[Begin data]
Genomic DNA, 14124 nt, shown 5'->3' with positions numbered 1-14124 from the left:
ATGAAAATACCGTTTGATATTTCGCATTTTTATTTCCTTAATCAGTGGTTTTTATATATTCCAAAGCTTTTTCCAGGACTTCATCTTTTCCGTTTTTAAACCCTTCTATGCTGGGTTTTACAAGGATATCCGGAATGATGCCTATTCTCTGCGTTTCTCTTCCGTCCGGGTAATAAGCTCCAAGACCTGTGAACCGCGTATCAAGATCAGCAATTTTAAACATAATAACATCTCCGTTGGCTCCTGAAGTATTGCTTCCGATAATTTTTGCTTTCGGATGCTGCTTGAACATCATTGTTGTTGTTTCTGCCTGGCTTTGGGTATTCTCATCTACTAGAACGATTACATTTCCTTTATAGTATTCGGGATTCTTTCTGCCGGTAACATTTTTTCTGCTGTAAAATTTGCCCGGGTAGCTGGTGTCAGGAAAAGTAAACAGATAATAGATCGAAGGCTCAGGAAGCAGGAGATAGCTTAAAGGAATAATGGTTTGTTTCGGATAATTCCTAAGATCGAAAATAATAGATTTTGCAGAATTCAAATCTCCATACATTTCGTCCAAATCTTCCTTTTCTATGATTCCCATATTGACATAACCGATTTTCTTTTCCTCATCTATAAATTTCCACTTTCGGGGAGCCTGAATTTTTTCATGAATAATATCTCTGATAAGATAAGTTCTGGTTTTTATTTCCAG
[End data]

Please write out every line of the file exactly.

Genomic DNA, 14124 nt, shown 5'->3' with positions numbered 1-14124 from the left:
ATGAAAATACCGTTTGATATTTCGCATTTTTATTTCCTTAATCAGTGGTTTTTATATATTCCAAAGCTTTTTCCAGGACTTCATCTTTTCCGTTTTTAAACCCTTCTATGCTGGGTTTTACAAGGATATCCGGAATGATGCCTATTCTCTGCGTTTCTCTTCCGTCCGGGTAATAAGCTCCAAGACCTGTGAACCGCGTATCAAGATCAGCAATTTTAAACATAATAACATCTCCGTTGGCTCCTGAAGTATTGCTTCCGATAATTTTTGCTTTCGGATGCTGCTTGAACATCATTGTTGTTGTTTCTGCCTGGCTTTGGGTATTCTCATCTACTAGAACGATTACATTTCCTTTATAGTATTCGGGATTCTTTCTGCCGGTAACATTTTTTCTGCTGTAAAATTTGCCCGGGTAGCTGGTGTCAGGAAAAGTAAACAGATAATAGATCGAAGGCTCAGGAAGCAGGAGATAGCTTAAAGGAATAATGGTTTGTTTCGGATAATTCCTAAGATCGAAAATAATAGATTTTGCAGAATTCAAATCTCCATACATTTCGTCCAAATCTTCCTTTTCTATGATTCCCATATTGACATAACCGATTTTCTTTTCCTCATCTATAAATTTCCACTTTCGGGGAGCCTGAATTTTTTCATGAATAATATCTCTGATAAGATAAGTTCTGGTTTTTATTTCCAG